Kim Kirby Apr 16, 2020

As we listened to Genesis 1 on an audio Bible last week while piecing together a puzzle, my son remarked, “It’s saying the same thing over and over.”  He was referring, of course, to the repeated line at the end of each day of creation, “And there was evening, and there was morning…”

“Well,” I responded, “That’s the refrain.  The creation account is like poetry. There is order and rhythm to it.”

Brian Phillips Apr 3, 2020

On Sunday, the Church celebrates Palm Sunday, the commemoration of Jesus’ Triumphal Entry into Jerusalem, and the beginning of Holy Week – the final days of Christ on earth before His crucifixion. The event is recorded in all four Gospels – Matthew 21:1-11, Mark 11:1-10, Luke 19:29-38, and John 12:12-15 – and the event shares connections and echoes with several other passages as well.

Here is the Triumphal Entry as recorded in Matthew’s Gospel:

Lindsey Brigham Knott Mar 30, 2018

This darkest day of the church year is fraught with harsh paradoxes: the crowds that hailed Christ as king mere days ago now cry for his crucifixion; the only perfect Man is condemned as a criminal; the sins of the all the world’s time and space are expiated at the point of a cross in the hours of a death; the eternal God perishes; and this Friday of deepest tragedy is yet called “good.” But T.S. Eliot contemplates another paradox in his poetic meditation on Good Friday from The Four Quartets: the mystery of our healing at the hands of a wounded Savior.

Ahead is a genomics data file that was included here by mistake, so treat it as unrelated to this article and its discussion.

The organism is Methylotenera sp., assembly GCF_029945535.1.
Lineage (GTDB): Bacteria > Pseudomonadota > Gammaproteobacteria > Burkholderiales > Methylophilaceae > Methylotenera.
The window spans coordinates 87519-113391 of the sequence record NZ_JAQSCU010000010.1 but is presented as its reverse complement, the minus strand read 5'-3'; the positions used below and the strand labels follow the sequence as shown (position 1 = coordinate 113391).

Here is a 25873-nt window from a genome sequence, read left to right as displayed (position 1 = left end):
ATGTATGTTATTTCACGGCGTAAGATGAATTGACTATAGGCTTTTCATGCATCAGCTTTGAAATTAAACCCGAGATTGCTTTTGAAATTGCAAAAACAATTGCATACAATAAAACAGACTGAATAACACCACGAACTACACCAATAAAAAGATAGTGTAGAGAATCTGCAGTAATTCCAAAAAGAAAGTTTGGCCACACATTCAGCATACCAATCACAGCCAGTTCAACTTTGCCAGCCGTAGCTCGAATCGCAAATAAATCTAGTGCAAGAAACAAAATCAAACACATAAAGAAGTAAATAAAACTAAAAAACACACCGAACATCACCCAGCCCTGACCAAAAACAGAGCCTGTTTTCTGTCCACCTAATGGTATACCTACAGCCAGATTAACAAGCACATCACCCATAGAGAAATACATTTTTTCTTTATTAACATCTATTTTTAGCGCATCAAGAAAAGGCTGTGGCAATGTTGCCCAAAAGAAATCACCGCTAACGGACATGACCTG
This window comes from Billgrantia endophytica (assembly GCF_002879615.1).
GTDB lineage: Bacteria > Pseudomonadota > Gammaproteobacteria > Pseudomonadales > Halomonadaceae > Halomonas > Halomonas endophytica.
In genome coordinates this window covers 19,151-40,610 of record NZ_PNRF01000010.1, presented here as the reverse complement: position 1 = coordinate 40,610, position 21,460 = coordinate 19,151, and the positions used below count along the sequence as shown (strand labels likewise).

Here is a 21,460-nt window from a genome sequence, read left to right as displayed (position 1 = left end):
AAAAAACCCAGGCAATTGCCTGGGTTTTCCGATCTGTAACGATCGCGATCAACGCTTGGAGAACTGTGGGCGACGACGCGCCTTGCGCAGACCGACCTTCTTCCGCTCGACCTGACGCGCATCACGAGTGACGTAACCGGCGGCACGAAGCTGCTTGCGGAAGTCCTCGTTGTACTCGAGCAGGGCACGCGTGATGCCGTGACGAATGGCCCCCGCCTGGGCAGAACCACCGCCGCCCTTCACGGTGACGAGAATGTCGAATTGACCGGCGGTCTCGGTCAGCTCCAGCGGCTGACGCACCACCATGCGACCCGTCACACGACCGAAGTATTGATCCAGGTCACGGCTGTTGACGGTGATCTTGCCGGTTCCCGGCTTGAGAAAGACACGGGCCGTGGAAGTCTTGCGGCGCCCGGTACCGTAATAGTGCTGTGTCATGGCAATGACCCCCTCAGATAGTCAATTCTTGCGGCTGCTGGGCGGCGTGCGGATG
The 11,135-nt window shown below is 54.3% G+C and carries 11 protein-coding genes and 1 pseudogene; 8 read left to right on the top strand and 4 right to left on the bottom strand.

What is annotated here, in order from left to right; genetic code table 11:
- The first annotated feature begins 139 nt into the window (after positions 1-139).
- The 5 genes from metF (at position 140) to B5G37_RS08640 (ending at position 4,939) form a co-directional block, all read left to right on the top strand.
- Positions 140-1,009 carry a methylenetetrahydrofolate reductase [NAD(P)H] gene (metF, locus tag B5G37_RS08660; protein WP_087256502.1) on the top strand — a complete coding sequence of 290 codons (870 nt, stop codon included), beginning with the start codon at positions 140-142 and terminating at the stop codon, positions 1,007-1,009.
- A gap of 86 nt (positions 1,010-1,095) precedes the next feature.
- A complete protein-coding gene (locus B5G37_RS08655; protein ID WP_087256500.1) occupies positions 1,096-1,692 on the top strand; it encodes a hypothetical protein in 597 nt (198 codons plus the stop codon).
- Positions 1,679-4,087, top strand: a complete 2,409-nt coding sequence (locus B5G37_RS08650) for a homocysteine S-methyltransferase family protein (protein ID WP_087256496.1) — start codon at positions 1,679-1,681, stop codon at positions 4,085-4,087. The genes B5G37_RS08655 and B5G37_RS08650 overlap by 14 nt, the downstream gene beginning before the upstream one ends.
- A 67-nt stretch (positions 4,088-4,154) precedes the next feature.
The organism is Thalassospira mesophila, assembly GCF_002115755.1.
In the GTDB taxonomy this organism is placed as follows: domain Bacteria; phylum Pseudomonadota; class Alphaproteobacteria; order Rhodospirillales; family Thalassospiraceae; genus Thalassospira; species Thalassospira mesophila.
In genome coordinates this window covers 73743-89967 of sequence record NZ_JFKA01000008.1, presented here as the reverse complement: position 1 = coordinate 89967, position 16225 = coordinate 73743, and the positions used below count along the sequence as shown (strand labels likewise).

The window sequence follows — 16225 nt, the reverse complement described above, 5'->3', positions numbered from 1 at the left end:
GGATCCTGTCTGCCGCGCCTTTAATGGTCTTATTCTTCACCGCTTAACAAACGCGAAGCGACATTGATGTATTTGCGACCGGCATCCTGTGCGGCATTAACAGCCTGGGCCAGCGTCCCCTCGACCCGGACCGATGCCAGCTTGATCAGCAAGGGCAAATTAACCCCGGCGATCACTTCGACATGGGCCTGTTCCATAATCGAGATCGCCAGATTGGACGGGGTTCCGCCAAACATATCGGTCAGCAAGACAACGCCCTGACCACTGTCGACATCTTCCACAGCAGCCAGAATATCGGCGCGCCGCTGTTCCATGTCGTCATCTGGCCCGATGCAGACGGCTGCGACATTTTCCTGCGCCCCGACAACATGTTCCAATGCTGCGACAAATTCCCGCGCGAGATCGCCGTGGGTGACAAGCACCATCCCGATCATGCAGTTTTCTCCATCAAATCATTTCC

Lindsey Brigham Knott Mar 28, 2018

Along with the treasuries of church liturgies, sacred music, special meals, and supremely, Scripture’s Passion narratives, poetry can aid the remembrance and contemplation we seek during the high days of Holy Week. This will be the first of several poem postings offered as Holy Week meditations, each including a brief guide to the poem before presenting the poem in full.

Heidi White Apr 14, 2017

It is Passover, and Jesus of Nazareth is dead. His body is naked and mangled, and quiet in death after the throes and moans of Friday’s tortured hours. Those gathered around the cross weep. How can we endure a dead God? How can it be that he is good, yet he is dead; that he rescued sufferers, yet suffered more than any; that he performed miracles; yet not on his own behalf? His followers are desolate, but I weep for another reason, for I know I would have been in the mob that called for his crucifixion because he was not the Messiah for whom I had asked.  

Greg Wilbur Apr 12, 2017

Chiaroscuro is a term from art that means “light-dark”—a technique of using strong tonal contrasts to represent forms in painting. Think about Rembrandt’s works and his use of distinctive areas of darkness and radiant light. The light appears all the brighter because of its juxtaposition with darkness.